Head of Phoenix DEA kicks off downtown lecture series
The head of the Phoenix Drug Enforcement Administration (DEA) says legalizing drugs is a bad idea, brings forth a culture of crime and that society will ultimately pay a high price down the road.
“The DEA, Arizona and the Human Factor” will commence the spring 2014 Humanities Lecture Series. Hosted by ASU’s School of Letters and Sciences and Project Humanities, the lecture starts at 6:30 p.m., Feb. 13, at the Walter Cronkite School of Journalism and Mass Communication, 555 N. Central Ave., Phoenix, room 128.
The lecture series, now in its sixth year, is open to the general public and is free.
The School of Letters and Sciences provides students across ASU with the knowledge and skills to comprehend and effectively engage the changing world of the 21st century at local, national and global levels. Theory, creativity and applied learning are integrated as students build entrepreneurial opportunities both inside the university and their communities.
The lecture will give the public a rare opportunity to interact with DEA Special Agent in Charge Douglas W. Coleman, who heads up the Phoenix Field Division. Coleman has been in the Valley since 2007, and his mission is to target, disrupt and dismantle the major Mexican cartels and organizations.
“Phoenix plays a very important role in how drugs are distributed throughout this country because after drugs are smuggled in from Mexico, this is the first stopping point for significant loads,” Coleman said. “Everything comes out of here first, and we’re the source city for everyone else.”
Coleman said despite the fact that a portion of the population will always believe that drugs harms no one else but the user, they should think twice.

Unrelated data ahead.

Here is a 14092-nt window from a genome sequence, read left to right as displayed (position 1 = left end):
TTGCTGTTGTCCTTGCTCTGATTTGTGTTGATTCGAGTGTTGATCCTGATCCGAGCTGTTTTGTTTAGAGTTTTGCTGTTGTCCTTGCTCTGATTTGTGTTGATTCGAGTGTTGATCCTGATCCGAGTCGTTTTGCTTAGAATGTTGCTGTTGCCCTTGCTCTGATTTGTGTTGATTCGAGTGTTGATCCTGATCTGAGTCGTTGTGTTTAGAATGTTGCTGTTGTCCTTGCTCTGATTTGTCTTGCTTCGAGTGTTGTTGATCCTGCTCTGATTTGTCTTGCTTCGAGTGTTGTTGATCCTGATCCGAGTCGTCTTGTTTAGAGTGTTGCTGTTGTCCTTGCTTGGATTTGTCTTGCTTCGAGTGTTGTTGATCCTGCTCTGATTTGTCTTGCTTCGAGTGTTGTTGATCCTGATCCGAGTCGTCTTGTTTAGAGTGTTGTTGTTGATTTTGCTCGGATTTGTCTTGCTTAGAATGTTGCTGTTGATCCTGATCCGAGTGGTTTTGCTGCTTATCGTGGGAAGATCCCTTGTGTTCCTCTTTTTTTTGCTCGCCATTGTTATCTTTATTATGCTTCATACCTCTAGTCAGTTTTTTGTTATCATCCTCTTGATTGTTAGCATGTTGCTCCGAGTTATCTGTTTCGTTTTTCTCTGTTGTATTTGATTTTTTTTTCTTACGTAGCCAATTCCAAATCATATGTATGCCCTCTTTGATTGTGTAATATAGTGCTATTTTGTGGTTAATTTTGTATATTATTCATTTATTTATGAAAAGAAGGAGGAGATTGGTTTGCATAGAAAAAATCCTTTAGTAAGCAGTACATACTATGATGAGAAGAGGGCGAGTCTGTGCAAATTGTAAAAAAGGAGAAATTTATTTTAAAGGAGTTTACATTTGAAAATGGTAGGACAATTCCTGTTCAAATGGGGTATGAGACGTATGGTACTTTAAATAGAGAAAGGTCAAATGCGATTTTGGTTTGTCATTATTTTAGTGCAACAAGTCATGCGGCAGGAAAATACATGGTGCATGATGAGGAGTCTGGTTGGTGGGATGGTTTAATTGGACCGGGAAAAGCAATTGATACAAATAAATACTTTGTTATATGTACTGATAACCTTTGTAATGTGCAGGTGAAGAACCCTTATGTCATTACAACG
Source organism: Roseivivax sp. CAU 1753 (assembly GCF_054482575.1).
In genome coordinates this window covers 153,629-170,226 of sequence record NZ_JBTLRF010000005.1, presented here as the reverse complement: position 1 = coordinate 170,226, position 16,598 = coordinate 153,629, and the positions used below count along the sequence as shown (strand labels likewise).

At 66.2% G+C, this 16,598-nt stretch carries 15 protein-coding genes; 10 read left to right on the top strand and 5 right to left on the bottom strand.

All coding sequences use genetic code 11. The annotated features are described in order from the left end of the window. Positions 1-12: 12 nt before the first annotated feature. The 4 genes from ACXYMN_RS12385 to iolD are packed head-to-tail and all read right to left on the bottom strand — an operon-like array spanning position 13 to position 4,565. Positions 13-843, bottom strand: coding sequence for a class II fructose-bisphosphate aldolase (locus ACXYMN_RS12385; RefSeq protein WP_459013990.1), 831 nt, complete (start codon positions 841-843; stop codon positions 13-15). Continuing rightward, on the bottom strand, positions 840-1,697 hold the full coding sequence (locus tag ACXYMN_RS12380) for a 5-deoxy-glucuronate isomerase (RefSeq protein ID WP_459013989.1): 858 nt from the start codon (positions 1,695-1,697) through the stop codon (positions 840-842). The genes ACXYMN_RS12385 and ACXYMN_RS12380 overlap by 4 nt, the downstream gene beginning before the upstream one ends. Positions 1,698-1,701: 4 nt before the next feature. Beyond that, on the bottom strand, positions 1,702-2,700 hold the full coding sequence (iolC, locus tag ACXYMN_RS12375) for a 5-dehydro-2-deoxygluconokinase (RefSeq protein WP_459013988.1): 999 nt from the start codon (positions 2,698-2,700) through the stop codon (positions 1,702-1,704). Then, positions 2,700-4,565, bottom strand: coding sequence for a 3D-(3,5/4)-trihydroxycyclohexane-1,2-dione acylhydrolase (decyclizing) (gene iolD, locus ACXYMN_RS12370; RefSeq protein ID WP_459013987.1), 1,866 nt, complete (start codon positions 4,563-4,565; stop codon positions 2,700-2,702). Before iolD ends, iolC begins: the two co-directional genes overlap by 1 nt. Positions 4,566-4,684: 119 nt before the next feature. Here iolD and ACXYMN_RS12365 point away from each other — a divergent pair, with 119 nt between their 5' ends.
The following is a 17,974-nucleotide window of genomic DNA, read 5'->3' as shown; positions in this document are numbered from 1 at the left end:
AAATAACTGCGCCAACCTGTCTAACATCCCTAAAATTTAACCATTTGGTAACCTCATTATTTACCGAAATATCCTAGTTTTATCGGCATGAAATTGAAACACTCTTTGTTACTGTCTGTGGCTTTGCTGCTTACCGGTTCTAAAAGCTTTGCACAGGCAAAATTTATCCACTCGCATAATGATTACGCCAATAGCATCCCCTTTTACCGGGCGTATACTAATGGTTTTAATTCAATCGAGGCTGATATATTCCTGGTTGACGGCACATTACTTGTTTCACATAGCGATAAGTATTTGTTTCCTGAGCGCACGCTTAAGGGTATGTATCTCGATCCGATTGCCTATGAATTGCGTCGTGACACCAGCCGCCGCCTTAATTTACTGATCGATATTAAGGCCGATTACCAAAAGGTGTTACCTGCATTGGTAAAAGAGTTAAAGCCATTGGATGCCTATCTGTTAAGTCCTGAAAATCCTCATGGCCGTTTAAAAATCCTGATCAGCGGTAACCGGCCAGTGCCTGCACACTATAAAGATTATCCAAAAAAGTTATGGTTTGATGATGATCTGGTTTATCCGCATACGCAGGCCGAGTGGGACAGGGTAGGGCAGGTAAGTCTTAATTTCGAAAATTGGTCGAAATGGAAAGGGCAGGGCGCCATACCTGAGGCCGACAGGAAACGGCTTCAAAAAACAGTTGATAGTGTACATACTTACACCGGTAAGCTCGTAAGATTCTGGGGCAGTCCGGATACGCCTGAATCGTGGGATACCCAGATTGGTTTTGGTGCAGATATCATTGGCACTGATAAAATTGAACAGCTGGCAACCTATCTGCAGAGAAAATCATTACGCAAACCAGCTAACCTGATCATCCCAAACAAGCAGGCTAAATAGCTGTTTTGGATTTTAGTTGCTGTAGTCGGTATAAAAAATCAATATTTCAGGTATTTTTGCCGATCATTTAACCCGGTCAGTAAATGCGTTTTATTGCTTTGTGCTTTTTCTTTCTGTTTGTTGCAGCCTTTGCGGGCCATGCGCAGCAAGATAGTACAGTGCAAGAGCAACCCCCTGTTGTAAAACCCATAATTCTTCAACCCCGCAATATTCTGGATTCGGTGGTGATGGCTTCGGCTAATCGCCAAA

“Besides the fact the drugs bring with it a culture of crime that includes murder, robbery, violence and child abuse, think about the health costs associated with alcohol and tobacco, which are legal,” Coleman said. “People might argue that if we tax the new revenue, we’ll build a stronger economic base, but the taxes won’t even pay for a fraction of the health costs. I say it’s a garbage argument.”
Coleman also shoots down the notion that legalizing drugs will render organized crime and drug cartels useless, and that they’ll go away.
“All we need to do is look at what happened to the mafia after Prohibition ended to know that criminals just don’t disappear. The drug cartel leadership is not going to drop out of site and go to law school,” Coleman said. “Criminals will always find another crime to commit or people to exploit. It’s what they do.”
While the issue of legalizing marijuana remains a highly debated issue, Coleman implores the public to think about the future.
“When people say they want to legalize drugs, they’re looking for a very easy solution to a complex problem,” Coleman said. “The question we need to ask ourselves is ‘What do we want our society to look like in 20 years, and will it make our country a better place to live?’ I think it’s a question our political leaders are asking themselves right now.”
The lecture series will continue on Feb. 27 with Matthew Whitaker’s presentation of “Race in Arizona and the Human Condition.”
For more information on the spring 2014 Humanities Lecture Series, call Barbara Lafford at 602-496-0623, or email at email@example.com